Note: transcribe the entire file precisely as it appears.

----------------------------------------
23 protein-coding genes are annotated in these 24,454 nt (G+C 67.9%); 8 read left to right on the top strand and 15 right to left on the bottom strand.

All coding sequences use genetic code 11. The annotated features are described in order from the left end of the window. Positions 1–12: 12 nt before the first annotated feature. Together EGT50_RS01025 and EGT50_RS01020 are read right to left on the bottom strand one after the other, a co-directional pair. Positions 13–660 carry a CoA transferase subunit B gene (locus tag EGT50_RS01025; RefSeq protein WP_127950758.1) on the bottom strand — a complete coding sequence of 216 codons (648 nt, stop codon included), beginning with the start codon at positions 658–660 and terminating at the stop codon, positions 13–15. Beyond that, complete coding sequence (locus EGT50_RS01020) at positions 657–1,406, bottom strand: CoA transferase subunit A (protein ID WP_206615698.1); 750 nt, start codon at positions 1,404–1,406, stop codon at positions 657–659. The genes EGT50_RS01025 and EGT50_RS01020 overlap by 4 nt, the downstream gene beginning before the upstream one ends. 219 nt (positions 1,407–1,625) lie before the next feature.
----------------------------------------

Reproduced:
23 protein-coding genes are annotated in these 24,454 nt (G+C 67.9%); 8 read left to right on the top strand and 15 right to left on the bottom strand.

All coding sequences use genetic code 11. The annotated features are described in order from the left end of the window. Positions 1–12: 12 nt before the first annotated feature. Together EGT50_RS01025 and EGT50_RS01020 are read right to left on the bottom strand one after the other, a co-directional pair. Positions 13–660 carry a CoA transferase subunit B gene (locus tag EGT50_RS01025; RefSeq protein WP_127950758.1) on the bottom strand — a complete coding sequence of 216 codons (648 nt, stop codon included), beginning with the start codon at positions 658–660 and terminating at the stop codon, positions 13–15. Beyond that, complete coding sequence (locus EGT50_RS01020) at positions 657–1,406, bottom strand: CoA transferase subunit A (protein ID WP_206615698.1); 750 nt, start codon at positions 1,404–1,406, stop codon at positions 657–659. The genes EGT50_RS01025 and EGT50_RS01020 overlap by 4 nt, the downstream gene beginning before the upstream one ends. 219 nt (positions 1,407–1,625) lie before the next feature.